BOSTON (CBS) — If Mookie Betts holds any negative feelings toward the way his tenure in Boston ended, he wasn’t showing it on Wednesday.

The Dodgers’ new superstar was introduced at Dodger Stadium, alongside David Price, in an introductory press conference in Chavez Ravine. Facing massive expectations to lift the Dodgers to a World Series title after the team came so close in recent years, Betts downplayed any added pressure in settling in to his new baseball home.

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“I guess we can take it as a compliment for sure, but we don’t want to add any extra pressure,” Betts said of those championship expectations. “We’re coming here to play the same way we always do.”

Though the trade is still fresh, Betts didn’t express any frustration with being sent out of Boston. Regarding the details of the trade going public, Betts said he was simply focused on trying to find a new place to live. As for memories in Boston, it seems as though they’re all positive for Betts.

Mookie Betts #50 and David Price #33 of the Los Angeles Dodgers at an introductory press conference at Dodger Stadium (Photo by Jayne Kamin-Oncea/Getty Images)

“I mean I have a lot of memories in Boston,” Betts said. “Obviously I’d say the most fond is the World Series, but from the debuts to the ins and outs of every day being around Boston, I have so many memories. That was a great chapter in my life, for sure.”

Price concurred.

“We won a lot of games,” said Price. “We won three AL East division titles, and we were able to win a World Series in 2018. For myself, 2018 was very special there at the end, and those are very, very good memories for myself.”

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Betts, 27, was traded along with Price from the Red Sox to the Dodgers over the weekend. With just one year of team control left (at a cost of $27 million) on Betts, the Red Sox opted to end his Boston career one year early instead of losing him to free agency.

Price, 34, signed with the Red Sox in December of 2015, inking the richest contract ever for a pitcher at seven years and $217 million. He played an integral role in the Red Sox’ 2018 World Series win but otherwise underwhelmed, posting a 46-24 record with a 3.84 ERA in 98 starts over four years. After making 35 starts in 2016, he averaged just 23 starts per year over his final three seasons as he battled various injuries and “unique elbow” situations.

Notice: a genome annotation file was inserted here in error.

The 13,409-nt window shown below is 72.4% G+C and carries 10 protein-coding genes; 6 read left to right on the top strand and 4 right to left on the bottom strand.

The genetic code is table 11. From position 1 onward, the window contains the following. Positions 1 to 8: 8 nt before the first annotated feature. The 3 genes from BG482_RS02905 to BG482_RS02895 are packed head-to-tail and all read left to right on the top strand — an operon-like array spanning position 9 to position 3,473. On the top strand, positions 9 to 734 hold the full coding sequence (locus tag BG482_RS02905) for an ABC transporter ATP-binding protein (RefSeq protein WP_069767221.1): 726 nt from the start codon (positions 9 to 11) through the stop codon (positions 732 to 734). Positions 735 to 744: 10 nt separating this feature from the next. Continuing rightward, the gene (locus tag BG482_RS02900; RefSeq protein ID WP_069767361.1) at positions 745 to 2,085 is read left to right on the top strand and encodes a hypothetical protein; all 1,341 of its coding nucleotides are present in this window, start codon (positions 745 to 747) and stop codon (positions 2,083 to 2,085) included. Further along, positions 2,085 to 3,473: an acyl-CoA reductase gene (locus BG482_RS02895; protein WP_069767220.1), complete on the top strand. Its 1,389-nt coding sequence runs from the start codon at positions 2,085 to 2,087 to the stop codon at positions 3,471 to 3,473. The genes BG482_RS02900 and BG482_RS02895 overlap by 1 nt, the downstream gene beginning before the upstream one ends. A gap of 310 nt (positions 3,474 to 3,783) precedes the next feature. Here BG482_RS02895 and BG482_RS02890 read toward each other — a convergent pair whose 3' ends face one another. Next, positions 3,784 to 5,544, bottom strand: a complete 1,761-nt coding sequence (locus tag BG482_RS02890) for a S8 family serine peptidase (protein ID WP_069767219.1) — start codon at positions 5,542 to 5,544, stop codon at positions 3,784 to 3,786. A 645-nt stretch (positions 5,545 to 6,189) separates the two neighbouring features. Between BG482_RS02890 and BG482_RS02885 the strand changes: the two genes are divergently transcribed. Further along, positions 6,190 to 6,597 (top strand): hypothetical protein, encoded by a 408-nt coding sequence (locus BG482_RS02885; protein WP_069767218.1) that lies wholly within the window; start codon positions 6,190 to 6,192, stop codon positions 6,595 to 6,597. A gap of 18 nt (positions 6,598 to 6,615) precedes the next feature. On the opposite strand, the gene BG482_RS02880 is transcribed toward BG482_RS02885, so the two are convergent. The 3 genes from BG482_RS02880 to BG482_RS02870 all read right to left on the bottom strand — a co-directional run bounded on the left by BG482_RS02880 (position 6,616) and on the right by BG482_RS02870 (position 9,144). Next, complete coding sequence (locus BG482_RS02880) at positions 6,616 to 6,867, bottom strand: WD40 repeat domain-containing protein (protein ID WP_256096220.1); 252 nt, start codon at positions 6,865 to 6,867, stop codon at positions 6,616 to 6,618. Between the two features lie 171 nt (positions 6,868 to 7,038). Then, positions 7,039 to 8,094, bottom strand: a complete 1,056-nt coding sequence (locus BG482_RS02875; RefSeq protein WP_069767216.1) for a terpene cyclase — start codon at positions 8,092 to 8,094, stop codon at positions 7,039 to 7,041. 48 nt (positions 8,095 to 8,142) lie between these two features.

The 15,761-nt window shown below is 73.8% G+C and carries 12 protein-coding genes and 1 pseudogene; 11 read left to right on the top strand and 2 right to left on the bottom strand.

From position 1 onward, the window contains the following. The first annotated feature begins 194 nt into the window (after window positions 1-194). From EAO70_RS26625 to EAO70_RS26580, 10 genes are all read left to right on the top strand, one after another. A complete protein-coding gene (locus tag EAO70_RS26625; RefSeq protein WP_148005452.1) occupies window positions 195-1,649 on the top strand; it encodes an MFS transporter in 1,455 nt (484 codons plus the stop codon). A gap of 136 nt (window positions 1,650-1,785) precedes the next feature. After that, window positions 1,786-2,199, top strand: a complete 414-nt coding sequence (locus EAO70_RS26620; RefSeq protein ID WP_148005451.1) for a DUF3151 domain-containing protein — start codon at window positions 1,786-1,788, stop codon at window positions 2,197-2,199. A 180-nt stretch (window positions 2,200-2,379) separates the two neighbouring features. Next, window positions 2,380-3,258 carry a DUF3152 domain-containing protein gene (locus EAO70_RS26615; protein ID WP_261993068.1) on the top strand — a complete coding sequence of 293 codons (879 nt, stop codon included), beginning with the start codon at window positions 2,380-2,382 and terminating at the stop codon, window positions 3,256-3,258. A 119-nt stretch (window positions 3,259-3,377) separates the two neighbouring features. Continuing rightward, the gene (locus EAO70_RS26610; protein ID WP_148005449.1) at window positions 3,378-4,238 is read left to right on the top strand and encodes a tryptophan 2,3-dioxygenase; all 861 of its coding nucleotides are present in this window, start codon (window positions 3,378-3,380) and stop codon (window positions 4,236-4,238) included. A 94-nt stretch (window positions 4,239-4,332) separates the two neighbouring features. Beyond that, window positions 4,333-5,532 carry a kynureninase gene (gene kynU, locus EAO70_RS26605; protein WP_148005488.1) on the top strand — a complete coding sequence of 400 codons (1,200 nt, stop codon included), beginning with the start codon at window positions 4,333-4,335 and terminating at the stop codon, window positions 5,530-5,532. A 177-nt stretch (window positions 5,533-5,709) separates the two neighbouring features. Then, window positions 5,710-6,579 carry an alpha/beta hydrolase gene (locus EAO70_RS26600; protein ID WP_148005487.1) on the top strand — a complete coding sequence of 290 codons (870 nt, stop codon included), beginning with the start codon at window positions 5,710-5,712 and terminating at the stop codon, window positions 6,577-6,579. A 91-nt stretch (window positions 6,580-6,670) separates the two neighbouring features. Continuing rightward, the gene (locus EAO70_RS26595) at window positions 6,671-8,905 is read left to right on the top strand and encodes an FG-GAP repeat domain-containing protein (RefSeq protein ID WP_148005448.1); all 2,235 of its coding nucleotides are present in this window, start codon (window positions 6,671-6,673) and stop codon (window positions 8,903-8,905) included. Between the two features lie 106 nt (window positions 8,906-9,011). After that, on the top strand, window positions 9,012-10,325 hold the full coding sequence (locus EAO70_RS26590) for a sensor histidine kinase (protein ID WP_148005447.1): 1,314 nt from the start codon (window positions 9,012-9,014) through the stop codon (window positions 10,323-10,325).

With the Red Sox eager to get under MLB’s competitive balance tax — aka the luxury tax — Boston agreed to pay half of the remaining $96 million left on Price’s deal in the trade to the Dodgers.

Though Boston is hardly a small baseball market, the move to the massive media market in Los Angeles will likely afford Betts an opportunity to become more of a household name. On that front, Betts said any and all fame would only be based on his on-field performance.

“I mean, I think just being in L.A. in general, that opportunity is definitely there. I have to take care of my business on the field, and those opportunities kind of come. My mind is definitely on taking care of business here, and the rest will take care of itself,” he said.

Betts was asked one question about possibly negotiating a contract extension with the Dodgers, but he sidestepped it by saying he’s focused on 2020 and will take things as they come. He was not asked about the end of his time in Boston, or for his feelings on the team to trade him.

As for adjusting to the chaos of getting traded, Betts said he’s ready to get back to business as usual.

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“I mean, you know, it was definitely something new. I had been in trade rumors I think my first year. After that they kind of went away. It was definitely something new I had to get used to,” he said. “I think once I accepted that it might happen, everything was fine. I’m essentially going to play the same game, just with a different uniform.”